Methods: This is a cross-sectional descriptive study in a university-based training program. All medical students, residents, fellows, and faculty were included. An online survey was emailed to potential participants. It included demographic questions regarding childbearing decision-making factors, fertility knowledge, and attitudes towards using elective oocyte cryopreservation.

Results: A total of 1000 emails were sent. Of those, 350 completed surveys were received. On average, 33% of responders provided a correct answer to each fertility knowledge question. The duration of training and the heavy workload with long duty hours were the most common influencing factors when deciding the timing of childbearing. Overall, 65% of the male and female responders were concerned about their future fertility. Among those women who had future fertility concerns, 8% were not aware of egg freezing as a fertility option and wished they had had an opportunity to freeze their eggs at an earlier time.

Conclusions: Physicians' childbearing decisions can be affected by the demands of their careers. Elective oocyte cryopreservation could be considered an option for family planning. Educational sessions and awareness programs are needed to provide information about available fertility preservation options, which can potentially decrease the rate of regret.
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http://dx.doi.org/10.1007/s10815-019-01541-7DOI Listing
http://www.ncbi.nlm.nih.gov/pmc/articles/PMC6730980PMC
September 2019

Reproductive counseling and pregnancy outcomes after radical trachelectomy for early stage cervical cancer.

J Gynecol Oncol 2019 May;30(3):e45

Department of Gynecologic Oncology and Reproductive Medicine, The University of Texas MD Anderson Cancer Center, Houston, TX, USA.

Objective: To evaluate patient perceptions of preoperative reproductive counseling and to evaluate complications and pregnancy outcomes in women who had radical trachelectomy (RT) for early stage cervical cancer.

Methods: Patients who underwent RT from January 1, 2004, through July 31, 2017, and had been cancer free for more than 1 year after RT were eligible; consented patients were sent a 16-item online survey.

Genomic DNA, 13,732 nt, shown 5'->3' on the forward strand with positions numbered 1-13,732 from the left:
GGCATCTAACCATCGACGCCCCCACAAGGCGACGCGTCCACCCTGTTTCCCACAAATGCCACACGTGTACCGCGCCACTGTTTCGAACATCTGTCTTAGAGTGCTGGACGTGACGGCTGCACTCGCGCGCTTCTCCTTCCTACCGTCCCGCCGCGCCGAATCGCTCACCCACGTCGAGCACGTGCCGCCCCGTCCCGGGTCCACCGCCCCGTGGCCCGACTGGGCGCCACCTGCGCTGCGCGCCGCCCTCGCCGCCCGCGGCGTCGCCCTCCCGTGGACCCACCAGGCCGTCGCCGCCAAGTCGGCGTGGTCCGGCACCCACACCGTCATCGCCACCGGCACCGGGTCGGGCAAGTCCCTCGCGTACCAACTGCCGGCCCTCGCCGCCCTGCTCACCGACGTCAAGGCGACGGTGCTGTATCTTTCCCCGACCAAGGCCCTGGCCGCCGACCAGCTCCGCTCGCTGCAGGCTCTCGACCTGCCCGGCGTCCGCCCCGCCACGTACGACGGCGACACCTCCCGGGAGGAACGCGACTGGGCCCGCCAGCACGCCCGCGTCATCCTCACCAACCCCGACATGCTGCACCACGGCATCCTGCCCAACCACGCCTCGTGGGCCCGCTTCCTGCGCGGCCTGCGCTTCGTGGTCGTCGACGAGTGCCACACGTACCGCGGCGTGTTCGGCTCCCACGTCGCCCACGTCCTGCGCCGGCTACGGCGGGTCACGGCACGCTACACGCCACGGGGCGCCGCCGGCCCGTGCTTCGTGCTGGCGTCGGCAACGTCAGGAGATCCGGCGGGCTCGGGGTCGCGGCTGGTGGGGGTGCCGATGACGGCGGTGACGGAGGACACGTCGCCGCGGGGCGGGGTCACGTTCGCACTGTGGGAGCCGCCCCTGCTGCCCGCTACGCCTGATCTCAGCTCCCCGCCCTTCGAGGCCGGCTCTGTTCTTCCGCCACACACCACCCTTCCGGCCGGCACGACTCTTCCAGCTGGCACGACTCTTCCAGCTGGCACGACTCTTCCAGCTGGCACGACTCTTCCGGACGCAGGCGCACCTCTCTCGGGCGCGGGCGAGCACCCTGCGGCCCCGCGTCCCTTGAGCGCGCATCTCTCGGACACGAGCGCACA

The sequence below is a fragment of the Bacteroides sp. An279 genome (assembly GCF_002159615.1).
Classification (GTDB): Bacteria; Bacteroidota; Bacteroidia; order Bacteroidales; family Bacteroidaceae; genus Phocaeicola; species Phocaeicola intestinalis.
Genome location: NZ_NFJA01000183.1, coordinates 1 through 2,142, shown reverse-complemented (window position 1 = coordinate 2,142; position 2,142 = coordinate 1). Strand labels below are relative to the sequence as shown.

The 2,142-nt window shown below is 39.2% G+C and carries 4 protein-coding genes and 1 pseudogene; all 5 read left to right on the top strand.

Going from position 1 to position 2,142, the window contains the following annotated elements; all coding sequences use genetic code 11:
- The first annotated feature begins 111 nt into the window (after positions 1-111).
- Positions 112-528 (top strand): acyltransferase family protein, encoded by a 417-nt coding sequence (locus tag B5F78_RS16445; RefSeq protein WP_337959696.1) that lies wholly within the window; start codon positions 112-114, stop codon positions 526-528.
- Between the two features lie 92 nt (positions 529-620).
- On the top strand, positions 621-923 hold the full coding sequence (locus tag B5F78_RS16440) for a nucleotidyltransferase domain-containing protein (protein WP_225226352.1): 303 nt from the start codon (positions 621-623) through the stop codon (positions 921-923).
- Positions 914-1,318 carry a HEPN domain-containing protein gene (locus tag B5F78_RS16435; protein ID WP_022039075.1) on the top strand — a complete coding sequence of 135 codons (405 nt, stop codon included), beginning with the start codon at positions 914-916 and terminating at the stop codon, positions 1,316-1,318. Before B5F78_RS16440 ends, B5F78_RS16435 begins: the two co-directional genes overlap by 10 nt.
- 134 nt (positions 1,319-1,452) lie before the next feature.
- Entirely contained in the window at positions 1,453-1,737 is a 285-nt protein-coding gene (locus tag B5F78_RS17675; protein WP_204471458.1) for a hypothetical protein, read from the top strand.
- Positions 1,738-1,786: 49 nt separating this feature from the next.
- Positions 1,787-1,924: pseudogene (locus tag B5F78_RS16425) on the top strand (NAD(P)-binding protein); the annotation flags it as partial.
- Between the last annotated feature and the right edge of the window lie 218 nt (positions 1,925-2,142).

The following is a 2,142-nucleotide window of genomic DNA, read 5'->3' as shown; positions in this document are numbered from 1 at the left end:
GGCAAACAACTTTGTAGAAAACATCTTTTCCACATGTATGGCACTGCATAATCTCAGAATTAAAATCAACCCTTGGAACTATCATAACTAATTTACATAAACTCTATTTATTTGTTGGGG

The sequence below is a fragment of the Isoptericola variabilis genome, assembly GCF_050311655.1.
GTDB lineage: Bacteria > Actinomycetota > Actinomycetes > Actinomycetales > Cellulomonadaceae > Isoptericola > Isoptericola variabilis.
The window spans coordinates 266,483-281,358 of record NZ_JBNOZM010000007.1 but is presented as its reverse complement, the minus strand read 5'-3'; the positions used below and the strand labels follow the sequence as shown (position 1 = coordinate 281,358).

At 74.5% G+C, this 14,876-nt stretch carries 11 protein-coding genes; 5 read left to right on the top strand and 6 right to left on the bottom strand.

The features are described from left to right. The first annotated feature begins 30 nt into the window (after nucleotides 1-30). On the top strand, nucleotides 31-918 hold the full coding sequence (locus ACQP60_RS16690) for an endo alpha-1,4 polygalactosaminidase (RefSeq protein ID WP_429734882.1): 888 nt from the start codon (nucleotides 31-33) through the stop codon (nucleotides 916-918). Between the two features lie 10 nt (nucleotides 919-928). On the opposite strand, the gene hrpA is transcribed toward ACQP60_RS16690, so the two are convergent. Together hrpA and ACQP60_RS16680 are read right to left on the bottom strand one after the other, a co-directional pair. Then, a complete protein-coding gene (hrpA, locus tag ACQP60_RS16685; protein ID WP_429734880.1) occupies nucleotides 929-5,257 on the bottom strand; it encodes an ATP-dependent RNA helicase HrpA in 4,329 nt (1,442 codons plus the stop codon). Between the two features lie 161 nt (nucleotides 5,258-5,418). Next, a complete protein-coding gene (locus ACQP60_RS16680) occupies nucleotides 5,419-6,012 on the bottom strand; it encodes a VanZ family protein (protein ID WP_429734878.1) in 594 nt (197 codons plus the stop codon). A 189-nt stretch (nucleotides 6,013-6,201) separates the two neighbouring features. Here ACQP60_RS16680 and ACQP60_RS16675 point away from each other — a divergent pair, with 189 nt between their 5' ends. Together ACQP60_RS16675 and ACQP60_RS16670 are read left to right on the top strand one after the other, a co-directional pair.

Results: Of the 58 eligible patients, 39 patients (67%) completed the questionnaire. Eighteen patients (46%) reported receiving reproductive counseling and 26 (68%) reported receiving counseling about pregnancy risks and complications prior to RT, mainly delivered by gynecologic oncologists. Twenty-nine patients (74%) reported having a complication after RT, and cervical stenosis was the most common complication, occurring in 13 patients (33%). Twenty-four patients actively attempted to conceive after RT, and 20 pregnancies were achieved in 13 patients for a pregnancy rate of 54%. Eight pregnancies were spontaneous and 12 required a fertility treatment. There were 5 spontaneous first-trimester miscarriages; 14 of the 20 pregnancies (70%) resulted in live births. The median time to conception was 13.5 months (range, 1-120).

Conclusion: A significant proportion of women with early stage cervical cancer do not receive adequate reproductive counseling before RT, and many women undergoing RT experience complications that can negatively impact their fertility. We recommend a preoperative consultation with a reproductive endocrinologist for all patients considering RT.
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http://dx.doi.org/10.3802/jgo.2019.30.e45DOI Listing
http://www.ncbi.nlm.nih.gov/pmc/articles/PMC6424852PMC
May 2019